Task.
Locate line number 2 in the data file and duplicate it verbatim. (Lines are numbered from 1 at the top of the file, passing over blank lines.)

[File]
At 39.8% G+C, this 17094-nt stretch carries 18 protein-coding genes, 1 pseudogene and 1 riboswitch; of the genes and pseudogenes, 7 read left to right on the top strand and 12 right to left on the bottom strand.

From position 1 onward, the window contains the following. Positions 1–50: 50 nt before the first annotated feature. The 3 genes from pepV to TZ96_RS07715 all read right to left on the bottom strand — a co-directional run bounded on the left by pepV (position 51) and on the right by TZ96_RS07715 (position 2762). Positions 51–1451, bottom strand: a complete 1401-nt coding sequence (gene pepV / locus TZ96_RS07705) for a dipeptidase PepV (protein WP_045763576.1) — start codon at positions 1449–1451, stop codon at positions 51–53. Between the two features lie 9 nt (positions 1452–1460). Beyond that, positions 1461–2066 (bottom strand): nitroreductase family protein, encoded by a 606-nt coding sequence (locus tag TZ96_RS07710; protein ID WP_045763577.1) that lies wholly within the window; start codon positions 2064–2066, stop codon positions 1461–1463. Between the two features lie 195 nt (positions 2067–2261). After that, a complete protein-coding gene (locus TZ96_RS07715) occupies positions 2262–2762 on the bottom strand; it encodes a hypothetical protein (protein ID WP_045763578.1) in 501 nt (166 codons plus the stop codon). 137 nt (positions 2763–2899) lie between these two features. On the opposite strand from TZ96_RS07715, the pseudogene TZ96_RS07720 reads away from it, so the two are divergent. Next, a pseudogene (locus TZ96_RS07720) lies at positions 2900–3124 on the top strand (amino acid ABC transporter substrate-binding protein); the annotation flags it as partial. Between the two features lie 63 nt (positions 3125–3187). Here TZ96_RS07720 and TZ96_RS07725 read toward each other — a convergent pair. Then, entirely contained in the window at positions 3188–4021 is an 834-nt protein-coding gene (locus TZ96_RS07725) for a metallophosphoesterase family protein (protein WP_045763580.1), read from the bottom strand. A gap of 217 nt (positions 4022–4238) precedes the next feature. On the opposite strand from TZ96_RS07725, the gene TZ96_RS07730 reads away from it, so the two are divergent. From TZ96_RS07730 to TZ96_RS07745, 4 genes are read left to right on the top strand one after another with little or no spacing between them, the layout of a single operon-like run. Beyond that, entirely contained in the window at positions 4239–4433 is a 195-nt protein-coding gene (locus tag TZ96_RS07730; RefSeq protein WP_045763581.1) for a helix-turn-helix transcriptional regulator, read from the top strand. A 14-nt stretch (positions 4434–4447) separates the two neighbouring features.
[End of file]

From position 1 onward, the window contains the following. Positions 1–50: 50 nt before the first annotated feature. The 3 genes from pepV to TZ96_RS07715 all read right to left on the bottom strand — a co-directional run bounded on the left by pepV (position 51) and on the right by TZ96_RS07715 (position 2762). Positions 51–1451, bottom strand: a complete 1401-nt coding sequence (gene pepV / locus TZ96_RS07705) for a dipeptidase PepV (protein WP_045763576.1) — start codon at positions 1449–1451, stop codon at positions 51–53. Between the two features lie 9 nt (positions 1452–1460). Beyond that, positions 1461–2066 (bottom strand): nitroreductase family protein, encoded by a 606-nt coding sequence (locus tag TZ96_RS07710; protein ID WP_045763577.1) that lies wholly within the window; start codon positions 2064–2066, stop codon positions 1461–1463. Between the two features lie 195 nt (positions 2067–2261). After that, a complete protein-coding gene (locus TZ96_RS07715) occupies positions 2262–2762 on the bottom strand; it encodes a hypothetical protein (protein ID WP_045763578.1) in 501 nt (166 codons plus the stop codon). 137 nt (positions 2763–2899) lie between these two features. On the opposite strand from TZ96_RS07715, the pseudogene TZ96_RS07720 reads away from it, so the two are divergent. Next, a pseudogene (locus TZ96_RS07720) lies at positions 2900–3124 on the top strand (amino acid ABC transporter substrate-binding protein); the annotation flags it as partial. Between the two features lie 63 nt (positions 3125–3187). Here TZ96_RS07720 and TZ96_RS07725 read toward each other — a convergent pair. Then, entirely contained in the window at positions 3188–4021 is an 834-nt protein-coding gene (locus TZ96_RS07725) for a metallophosphoesterase family protein (protein WP_045763580.1), read from the bottom strand. A gap of 217 nt (positions 4022–4238) precedes the next feature. On the opposite strand from TZ96_RS07725, the gene TZ96_RS07730 reads away from it, so the two are divergent. From TZ96_RS07730 to TZ96_RS07745, 4 genes are read left to right on the top strand one after another with little or no spacing between them, the layout of a single operon-like run. Beyond that, entirely contained in the window at positions 4239–4433 is a 195-nt protein-coding gene (locus tag TZ96_RS07730; RefSeq protein WP_045763581.1) for a helix-turn-helix transcriptional regulator, read from the top strand. A 14-nt stretch (positions 4434–4447) separates the two neighbouring features.